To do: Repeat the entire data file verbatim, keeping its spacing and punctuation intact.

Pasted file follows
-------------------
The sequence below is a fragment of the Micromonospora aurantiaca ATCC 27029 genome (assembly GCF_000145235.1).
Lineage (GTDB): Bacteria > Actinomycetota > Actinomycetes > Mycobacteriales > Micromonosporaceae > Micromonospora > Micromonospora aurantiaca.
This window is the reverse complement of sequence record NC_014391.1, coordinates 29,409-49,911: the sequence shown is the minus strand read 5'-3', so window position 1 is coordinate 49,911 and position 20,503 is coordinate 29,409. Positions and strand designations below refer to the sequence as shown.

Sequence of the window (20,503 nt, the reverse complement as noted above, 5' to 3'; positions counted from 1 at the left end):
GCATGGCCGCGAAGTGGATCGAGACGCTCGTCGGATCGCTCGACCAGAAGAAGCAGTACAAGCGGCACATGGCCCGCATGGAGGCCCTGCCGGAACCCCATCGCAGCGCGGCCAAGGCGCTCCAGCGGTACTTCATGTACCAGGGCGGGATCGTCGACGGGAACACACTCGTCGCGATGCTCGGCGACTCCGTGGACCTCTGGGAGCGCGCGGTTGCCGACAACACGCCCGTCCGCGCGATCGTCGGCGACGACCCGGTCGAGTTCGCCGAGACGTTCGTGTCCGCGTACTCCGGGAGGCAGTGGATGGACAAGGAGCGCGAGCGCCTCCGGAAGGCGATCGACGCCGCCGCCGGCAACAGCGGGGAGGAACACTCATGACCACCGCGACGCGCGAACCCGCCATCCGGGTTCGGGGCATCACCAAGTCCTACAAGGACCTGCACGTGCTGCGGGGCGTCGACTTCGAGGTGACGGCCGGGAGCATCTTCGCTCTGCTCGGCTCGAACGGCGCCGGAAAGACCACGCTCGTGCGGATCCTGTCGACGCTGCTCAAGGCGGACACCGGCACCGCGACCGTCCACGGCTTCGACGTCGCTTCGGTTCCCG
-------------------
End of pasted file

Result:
The sequence below is a fragment of the Micromonospora aurantiaca ATCC 27029 genome (assembly GCF_000145235.1).
Lineage (GTDB): Bacteria > Actinomycetota > Actinomycetes > Mycobacteriales > Micromonosporaceae > Micromonospora > Micromonospora aurantiaca.
This window is the reverse complement of sequence record NC_014391.1, coordinates 29,409-49,911: the sequence shown is the minus strand read 5'-3', so window position 1 is coordinate 49,911 and position 20,503 is coordinate 29,409. Positions and strand designations below refer to the sequence as shown.

Sequence of the window (20,503 nt, the reverse complement as noted above, 5' to 3'; positions counted from 1 at the left end):
GCATGGCCGCGAAGTGGATCGAGACGCTCGTCGGATCGCTCGACCAGAAGAAGCAGTACAAGCGGCACATGGCCCGCATGGAGGCCCTGCCGGAACCCCATCGCAGCGCGGCCAAGGCGCTCCAGCGGTACTTCATGTACCAGGGCGGGATCGTCGACGGGAACACACTCGTCGCGATGCTCGGCGACTCCGTGGACCTCTGGGAGCGCGCGGTTGCCGACAACACGCCCGTCCGCGCGATCGTCGGCGACGACCCGGTCGAGTTCGCCGAGACGTTCGTGTCCGCGTACTCCGGGAGGCAGTGGATGGACAAGGAGCGCGAGCGCCTCCGGAAGGCGATCGACGCCGCCGCCGGCAACAGCGGGGAGGAACACTCATGACCACCGCGACGCGCGAACCCGCCATCCGGGTTCGGGGCATCACCAAGTCCTACAAGGACCTGCACGTGCTGCGGGGCGTCGACTTCGAGGTGACGGCCGGGAGCATCTTCGCTCTGCTCGGCTCGAACGGCGCCGGAAAGACCACGCTCGTGCGGATCCTGTCGACGCTGCTCAAGGCGGACACCGGCACCGCGACCGTCCACGGCTTCGACGTCGCTTCGGTTCCCG